I am trying to rotate the bounding box so that its is rotated around a point on a fixed circular distance away from the origin and cannot figure out how to rotate the bounding box to the same position around the circle as the object instead of just rotating around the point where the object was before it was rotated around the fixed point. if that makes any sense?

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If you want to do that then what you can is after you rotate the camera around the point you want to rotate then you need move the camera back based on the camera inverse look at direction in local space multiply by the distance factor you want. Hope that helps. Let me give you an example, let's say the camera look at direction is 0,0,1 and you position in on the point and rotate it by let's say 90 degrees clockwise around the Y axis (0,1,0) then your new look at direction for the camera in local space would be now (1,0,0) taking the inverse of that gives you (-1,0,0). Now you can take that inverse and multiply by the distance factor your want, let say it is 5. So we can (-1,0,0)*5 and we now get (-5,0,0). Take the value and add it to the camera position. As you notice i am using an camera as an example, but the same thing applies to your objects, the camera is no different then any of your objects.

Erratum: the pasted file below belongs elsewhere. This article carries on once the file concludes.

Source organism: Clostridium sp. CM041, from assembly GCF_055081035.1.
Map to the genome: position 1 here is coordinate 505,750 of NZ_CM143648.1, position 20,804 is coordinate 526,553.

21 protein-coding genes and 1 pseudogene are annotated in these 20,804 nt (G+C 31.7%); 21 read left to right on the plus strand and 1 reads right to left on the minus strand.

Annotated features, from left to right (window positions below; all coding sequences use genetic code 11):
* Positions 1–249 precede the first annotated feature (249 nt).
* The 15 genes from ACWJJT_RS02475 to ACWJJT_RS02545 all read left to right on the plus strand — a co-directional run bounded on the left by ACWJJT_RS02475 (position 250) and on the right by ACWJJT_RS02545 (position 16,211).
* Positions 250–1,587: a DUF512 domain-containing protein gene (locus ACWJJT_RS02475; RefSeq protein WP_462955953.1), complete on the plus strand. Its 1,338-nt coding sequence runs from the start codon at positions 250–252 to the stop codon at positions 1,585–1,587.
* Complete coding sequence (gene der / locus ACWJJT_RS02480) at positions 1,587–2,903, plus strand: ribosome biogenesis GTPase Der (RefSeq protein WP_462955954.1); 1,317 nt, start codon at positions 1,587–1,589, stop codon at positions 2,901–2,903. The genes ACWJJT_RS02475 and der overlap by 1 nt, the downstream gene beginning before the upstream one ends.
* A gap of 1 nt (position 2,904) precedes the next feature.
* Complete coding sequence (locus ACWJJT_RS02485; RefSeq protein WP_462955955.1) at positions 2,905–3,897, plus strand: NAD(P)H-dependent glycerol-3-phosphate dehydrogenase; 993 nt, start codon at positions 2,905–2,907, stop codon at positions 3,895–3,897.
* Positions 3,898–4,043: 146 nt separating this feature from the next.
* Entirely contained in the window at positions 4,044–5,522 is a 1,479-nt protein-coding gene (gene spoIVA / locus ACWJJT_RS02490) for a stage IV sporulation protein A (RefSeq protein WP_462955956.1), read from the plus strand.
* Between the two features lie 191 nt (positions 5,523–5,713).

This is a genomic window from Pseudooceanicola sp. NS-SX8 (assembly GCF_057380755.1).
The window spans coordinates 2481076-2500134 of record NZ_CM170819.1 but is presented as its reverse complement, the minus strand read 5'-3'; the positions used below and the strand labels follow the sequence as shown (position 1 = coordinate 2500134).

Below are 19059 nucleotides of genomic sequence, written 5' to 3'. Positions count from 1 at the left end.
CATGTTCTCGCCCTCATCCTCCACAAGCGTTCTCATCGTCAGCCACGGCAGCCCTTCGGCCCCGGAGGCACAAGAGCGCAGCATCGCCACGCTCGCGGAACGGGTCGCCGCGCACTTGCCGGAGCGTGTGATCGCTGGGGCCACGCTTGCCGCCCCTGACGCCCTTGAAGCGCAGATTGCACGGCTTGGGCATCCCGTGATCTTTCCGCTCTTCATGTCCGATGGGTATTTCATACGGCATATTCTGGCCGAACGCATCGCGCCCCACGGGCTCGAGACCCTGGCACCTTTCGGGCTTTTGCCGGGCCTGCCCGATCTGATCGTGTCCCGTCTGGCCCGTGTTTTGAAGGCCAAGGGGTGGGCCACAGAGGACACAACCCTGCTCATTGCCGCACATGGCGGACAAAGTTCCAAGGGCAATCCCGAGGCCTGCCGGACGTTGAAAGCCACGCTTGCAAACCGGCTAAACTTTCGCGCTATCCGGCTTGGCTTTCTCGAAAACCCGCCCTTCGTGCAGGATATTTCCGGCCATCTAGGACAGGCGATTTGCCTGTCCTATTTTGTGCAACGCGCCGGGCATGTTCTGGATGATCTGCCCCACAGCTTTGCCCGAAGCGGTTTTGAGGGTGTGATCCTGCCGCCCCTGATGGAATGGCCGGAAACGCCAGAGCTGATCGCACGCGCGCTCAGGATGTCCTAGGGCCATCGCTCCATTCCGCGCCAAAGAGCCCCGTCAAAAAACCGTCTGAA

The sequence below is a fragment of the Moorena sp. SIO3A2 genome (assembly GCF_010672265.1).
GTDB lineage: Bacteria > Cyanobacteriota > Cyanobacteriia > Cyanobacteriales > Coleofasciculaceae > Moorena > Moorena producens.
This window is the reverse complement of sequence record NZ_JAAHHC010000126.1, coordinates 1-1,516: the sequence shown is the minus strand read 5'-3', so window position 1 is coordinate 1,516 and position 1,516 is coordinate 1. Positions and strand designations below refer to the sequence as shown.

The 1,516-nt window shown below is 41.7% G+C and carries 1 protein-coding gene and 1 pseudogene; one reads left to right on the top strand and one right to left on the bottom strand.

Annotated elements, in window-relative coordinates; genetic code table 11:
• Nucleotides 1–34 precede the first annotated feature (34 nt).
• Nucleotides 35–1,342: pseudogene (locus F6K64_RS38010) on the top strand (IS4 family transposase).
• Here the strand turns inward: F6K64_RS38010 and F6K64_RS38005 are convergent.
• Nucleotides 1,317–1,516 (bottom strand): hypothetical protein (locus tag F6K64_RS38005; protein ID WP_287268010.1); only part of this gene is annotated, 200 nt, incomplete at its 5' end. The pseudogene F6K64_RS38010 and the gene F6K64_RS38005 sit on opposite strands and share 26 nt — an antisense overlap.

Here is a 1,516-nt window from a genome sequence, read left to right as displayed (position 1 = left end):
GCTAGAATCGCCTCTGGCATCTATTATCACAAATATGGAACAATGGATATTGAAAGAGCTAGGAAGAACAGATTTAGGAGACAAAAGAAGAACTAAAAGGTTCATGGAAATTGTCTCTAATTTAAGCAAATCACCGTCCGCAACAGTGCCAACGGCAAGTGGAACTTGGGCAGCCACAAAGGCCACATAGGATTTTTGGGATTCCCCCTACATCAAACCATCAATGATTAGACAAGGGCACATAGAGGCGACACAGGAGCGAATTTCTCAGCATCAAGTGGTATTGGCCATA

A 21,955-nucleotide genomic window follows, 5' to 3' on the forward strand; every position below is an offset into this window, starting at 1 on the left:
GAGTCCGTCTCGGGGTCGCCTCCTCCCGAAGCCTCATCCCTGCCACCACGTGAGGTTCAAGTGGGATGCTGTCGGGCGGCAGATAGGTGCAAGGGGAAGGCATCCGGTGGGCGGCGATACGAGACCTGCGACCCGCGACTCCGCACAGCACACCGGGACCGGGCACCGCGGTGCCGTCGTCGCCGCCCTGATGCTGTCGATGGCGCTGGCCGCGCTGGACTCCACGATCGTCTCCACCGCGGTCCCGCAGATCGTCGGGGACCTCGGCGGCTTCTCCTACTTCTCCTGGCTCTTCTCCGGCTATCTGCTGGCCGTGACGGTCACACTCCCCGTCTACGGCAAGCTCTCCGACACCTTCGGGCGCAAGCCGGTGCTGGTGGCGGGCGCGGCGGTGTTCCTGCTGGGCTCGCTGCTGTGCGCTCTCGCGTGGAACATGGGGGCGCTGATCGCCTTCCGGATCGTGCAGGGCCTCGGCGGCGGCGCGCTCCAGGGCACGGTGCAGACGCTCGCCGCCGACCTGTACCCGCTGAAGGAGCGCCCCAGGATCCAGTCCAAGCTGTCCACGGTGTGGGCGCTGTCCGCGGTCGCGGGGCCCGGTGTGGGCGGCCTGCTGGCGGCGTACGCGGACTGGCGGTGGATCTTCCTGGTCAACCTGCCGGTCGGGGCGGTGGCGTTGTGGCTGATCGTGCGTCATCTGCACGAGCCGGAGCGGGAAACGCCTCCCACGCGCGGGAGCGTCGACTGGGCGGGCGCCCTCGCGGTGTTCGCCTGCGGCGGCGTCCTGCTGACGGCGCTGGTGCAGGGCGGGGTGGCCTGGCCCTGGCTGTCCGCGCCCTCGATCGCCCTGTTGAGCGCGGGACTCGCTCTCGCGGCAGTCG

Edited by BornToCode

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You where on the right track, its like this:

it's Trigonometry.
Edited by Scouting Ninja